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I'm interested. I've a cable like this and i'm planning to use it.

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Try and find old cable that has been used. This is personal preferences. Here in Oregon a walk in the woods will usually turn up some cable. The older stuff is usually high carbon steel, that's all. Much of the newer stuff has some alloying. The used stuuf will be tighter wound due to stretching under load. I do not use any cable with a rope core, or heavily crusted with oil. Too tough to burn out. Cut out the frayed areas using a torch. Sawing will unwind the ends. Now cut into about 12" lengths. Do the cuts slow so you fuse the ends.

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Try and find old cable that has been used. This is personal preferences. Here in Oregon a walk in the woods will usually turn up some cable. The older stuff is usually high carbon steel, that's all. Much of the newer stuff has some alloying. The used stuuf will be tighter wound due to stretching under load. I do not use any cable with a rope core, or heavily crusted with oil. Too tough to burn out. Cut out the frayed areas using a torch. Sawing will unwind the ends. Now cut into about 12" lengths. Do the cuts slow so you fuse the ends.

 

I will post in small sections like this to not overload.

 

Enjoy,

 

Jim

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Edited by JB Blades
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Now it gets tricky. Heat the cable to forging temperature;HOT!! Pull it out and slap it on the anvil, reheat, slap a few times. You are trying to get anything that is loose or burned out BEFORE you start using the BORAX. Brush well, again get anything loose out. Once it seems clean, heat, quick to the vice and twist like heck. Repeat until you can't twist any more.

 

You guys want more??

 

Jim

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Now a light coat of BORAX, let it melt on until there is a shine to it. Back in the forge. Let the borax fuse even. Now very lightly tap the cable. Very gentle. More BORAX, more heat, more tapping. The cable will get a different more solid feel, the hammer will sound different. This indicates that the core is welding. Use light taps or you wil squish the cable and break the strands apart. Heat-Borax-Heat-Tap-Tap, repeat.

 

Next is clean up and forge to shape.

 

Any interest??

 

Jim

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Wow Jim, this is the most indepth explanation of how to work cable that I personally have ever heard. On the next piece I work on I'll have to try it your way and see if it turns out better than my first attempt. Keep it coming!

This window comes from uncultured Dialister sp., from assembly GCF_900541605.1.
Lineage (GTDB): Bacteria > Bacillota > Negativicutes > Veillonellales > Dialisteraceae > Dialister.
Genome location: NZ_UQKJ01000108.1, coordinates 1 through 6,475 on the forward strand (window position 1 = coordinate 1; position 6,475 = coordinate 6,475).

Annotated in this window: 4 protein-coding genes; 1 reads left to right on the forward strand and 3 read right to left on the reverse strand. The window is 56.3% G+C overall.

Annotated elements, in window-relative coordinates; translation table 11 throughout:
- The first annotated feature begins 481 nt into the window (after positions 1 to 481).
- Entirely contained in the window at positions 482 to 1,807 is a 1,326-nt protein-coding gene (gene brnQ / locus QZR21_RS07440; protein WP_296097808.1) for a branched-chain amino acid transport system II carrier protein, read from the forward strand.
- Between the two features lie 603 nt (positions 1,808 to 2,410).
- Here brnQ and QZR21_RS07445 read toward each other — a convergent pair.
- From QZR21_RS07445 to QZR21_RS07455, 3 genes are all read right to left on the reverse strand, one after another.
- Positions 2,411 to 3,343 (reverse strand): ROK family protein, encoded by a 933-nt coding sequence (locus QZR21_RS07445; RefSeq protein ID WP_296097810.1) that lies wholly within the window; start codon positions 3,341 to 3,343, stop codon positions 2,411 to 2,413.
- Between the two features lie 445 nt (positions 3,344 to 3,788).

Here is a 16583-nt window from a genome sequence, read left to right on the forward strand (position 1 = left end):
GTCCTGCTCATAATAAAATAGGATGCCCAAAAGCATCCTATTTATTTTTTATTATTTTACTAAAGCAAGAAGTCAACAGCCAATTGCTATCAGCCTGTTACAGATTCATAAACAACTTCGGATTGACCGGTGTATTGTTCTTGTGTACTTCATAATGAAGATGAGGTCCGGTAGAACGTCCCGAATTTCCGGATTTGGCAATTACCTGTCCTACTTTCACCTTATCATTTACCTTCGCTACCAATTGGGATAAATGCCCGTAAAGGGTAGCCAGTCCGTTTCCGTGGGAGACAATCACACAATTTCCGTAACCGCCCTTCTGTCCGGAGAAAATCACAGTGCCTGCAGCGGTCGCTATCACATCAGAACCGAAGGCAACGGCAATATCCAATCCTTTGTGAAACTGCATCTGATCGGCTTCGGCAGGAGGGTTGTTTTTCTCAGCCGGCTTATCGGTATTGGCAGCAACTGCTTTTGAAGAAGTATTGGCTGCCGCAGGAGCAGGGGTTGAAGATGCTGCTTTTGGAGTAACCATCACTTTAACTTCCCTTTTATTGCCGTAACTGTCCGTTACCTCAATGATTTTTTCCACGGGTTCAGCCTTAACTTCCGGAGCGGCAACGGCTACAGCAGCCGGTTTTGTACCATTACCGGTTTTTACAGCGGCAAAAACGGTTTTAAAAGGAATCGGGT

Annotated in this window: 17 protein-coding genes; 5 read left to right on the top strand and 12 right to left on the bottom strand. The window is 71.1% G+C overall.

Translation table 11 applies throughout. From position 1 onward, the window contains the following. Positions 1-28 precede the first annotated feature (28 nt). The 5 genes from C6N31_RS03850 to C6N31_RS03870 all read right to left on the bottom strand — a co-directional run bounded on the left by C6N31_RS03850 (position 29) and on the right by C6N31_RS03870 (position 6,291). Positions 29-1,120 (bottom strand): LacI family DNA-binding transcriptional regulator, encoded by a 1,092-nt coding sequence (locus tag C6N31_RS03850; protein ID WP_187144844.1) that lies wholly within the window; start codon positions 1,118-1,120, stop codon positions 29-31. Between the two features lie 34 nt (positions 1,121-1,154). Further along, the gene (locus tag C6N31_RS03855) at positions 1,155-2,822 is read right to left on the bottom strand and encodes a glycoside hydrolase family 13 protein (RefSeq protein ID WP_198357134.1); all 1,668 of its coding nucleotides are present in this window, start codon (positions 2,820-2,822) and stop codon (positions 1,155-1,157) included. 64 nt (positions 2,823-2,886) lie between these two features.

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Is there anything that needs to be clarified?? The areas that work for me:

 

-Older Cable, no rope core, little to no grease build up.

-Heat, burn off rust and junk, slap on anvil to rid.

-Twist like heck

-Heat, BORAX, Tap Tap, repeat.

 

Note the solid look to this billet now. The seams are fused on the outside.

 

To clean up: Once you have a solid feeling billet I recruit some help. The helper holds the HOT billet on the anvil and I hit it with the grinder. This is a quick way to get the glaze and junk off the surface. if you wait till it cools, it is miserable to get off.

 

What do you want to see clarified, or next?

 

Happy to share, that's how I learned.

 

Jim

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Edited by JB Blades
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Hey, Jim:

 

I think I speak for everyone else when I say, just post any step in the process! What you've got so far is very helpful and inspirational, and anything else, from forging to shape, to clean-up and etching would be equally helpful and appreciated. It's so awesome that people go to the trouble to document these things for everyone else's benefit.

 

Keep them coming, please!

 

And thank you!

 

Will S.

Edited by Will S.
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Here is the billet cleaned up. I really like to get it very neat and even, it helps keep me on track.

 

Design: One of the biggest problems I see guys get into, is going into the project without a clear outcome. I spend a considerable amount of time drawing to scale the entire project to scale with measurments. Once the client approves, and signs off I make about 6 copies of the design and hang one near the anvil. Others are used to guide when doing Habaki, handle, etc.

 

I keep every drawing in a binder. I now have a small artist book that I sketch in, looking at different combos of materials.

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